The lesson for manufacturers: By offering smaller package sizes or prepackaged individual servings, they can make it easier for people to stop eating. Coca-Cola’s new eight-ounce cans—a third smaller than the standard size—are an example. Consumers even seem willing to pay more for the additional packaging that smaller portions require.

When it comes to overcoming those hard-wired human tastes for salt, fat, and sugar, a bit of deviousness may be needed—though Wansink and Huckabee don’t put it that

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way. They note that human perceptions of taste are far more open to the power of suggestion than we generally realize. Give test subjects an ordinary energy bar, for example, with a label falsely stating that it contains "10 grams of soy protein," and they’ll rate it as less tasty than other folks will who know the truth. (Most people assume that soy tastes bad, according to the authors.) The lesson: Tasty words make tastier foods.

But there are some words food producers should avoid. Consumers who are told that a product is "new" and "good for them" will assume that it doesn’t taste very good—as McDonald’s learned when its McLean sandwich flopped. It’s better to reduce the harmful contents of foods quietly—by making slight alterations, such as replacing fat with water, fiber filler, or air, while doing one’s best to maintain their perceived taste.

What about product labeling? Wansink and Huckabee are skeptical that people pay close attention. A study of customers at Subway, which touts the dietetic sandwiches it includes on its menu and provides oodles of information about its offerings, found that those who order subs dripping with mayonnaise and cheese tend to be influenced by the advertising rather than the information; they vastly underestimate how many calories they’re consuming.

It wouldn’t take much to make America slimmer—a 10 percent reduction in daily calorie consumption would do the trick for most people. If the food industry doesn’t get behind the cause, the authors warn, a rising tide of lawsuits and regulations will ensure that corporate profits, at least, get thinner.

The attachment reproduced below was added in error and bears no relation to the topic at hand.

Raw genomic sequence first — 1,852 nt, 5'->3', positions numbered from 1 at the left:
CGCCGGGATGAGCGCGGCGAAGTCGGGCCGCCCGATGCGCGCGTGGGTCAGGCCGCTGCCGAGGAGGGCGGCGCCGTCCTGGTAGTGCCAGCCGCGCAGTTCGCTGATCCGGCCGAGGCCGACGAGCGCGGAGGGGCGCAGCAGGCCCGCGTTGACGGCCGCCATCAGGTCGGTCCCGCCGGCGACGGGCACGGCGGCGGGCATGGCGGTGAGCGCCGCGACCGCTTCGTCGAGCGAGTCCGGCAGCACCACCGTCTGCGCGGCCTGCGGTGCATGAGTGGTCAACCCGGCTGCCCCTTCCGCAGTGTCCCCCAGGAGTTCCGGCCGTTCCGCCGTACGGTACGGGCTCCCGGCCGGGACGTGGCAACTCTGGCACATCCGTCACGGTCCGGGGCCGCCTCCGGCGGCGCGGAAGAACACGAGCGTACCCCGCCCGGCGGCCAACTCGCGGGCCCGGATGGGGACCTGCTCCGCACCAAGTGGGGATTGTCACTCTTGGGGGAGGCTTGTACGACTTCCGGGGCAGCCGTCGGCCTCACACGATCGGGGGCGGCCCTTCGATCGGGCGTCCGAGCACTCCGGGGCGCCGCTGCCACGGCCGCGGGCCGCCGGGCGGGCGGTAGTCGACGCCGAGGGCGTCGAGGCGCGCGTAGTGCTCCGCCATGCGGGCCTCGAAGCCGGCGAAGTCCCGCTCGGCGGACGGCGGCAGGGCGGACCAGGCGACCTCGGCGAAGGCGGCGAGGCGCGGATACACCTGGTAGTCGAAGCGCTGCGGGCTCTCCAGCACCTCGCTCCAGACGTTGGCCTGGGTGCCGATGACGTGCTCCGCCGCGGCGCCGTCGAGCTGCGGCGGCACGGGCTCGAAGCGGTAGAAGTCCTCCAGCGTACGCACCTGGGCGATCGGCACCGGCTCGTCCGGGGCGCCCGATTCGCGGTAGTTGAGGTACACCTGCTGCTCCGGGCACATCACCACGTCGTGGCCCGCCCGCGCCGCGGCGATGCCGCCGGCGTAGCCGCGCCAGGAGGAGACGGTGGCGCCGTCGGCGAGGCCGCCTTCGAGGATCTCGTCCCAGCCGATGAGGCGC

A Husbandman’s Place

THE SOURCE: "Renewing Husbandry" by
Wendell Berry, in Orion, Sept.–Oct. 2005.

when gas-powered tractors

appeared on the landscape a century ago, farmers began to lose their connection with the farm. To mourn that loss isn’t merely to wax nostalgic, but to recognize the damage that mechanization and modern agricultural "science" have done to our world, says Wendell Berry, the noted writer and Kentucky farmer. "Husbandry"—the word itself sounds quaint from disuse—has become nearly obsolete.

"Husbandry is the name of all

the practices that sustain life by connecting us conservingly to our places and our world; it is the art of keeping tied all the strands in the living network that sustains us," writes Berry. "Most and perhaps all of industrial agriculture’s manifest failures appear to be the result of an attempt to make the land produce without husbandry."

As farming became more industrialized, after World War II, farm families stopped producing the food for their own tables; economic imperatives withered the organic relationship between farmer and farm.

In reducing the art of farming to "animal science" and "soil science," says Berry, agriculturalists oversimplified it. "The husband, unlike the

One of modern agriculture’s dehumanizing effects, say critics such as Wendell Berry, is a loss of human sympathy for animals, as evidenced by conditions on huge poultry farms such as this.

Winter 2006 ¦ Wilson Quarterly 81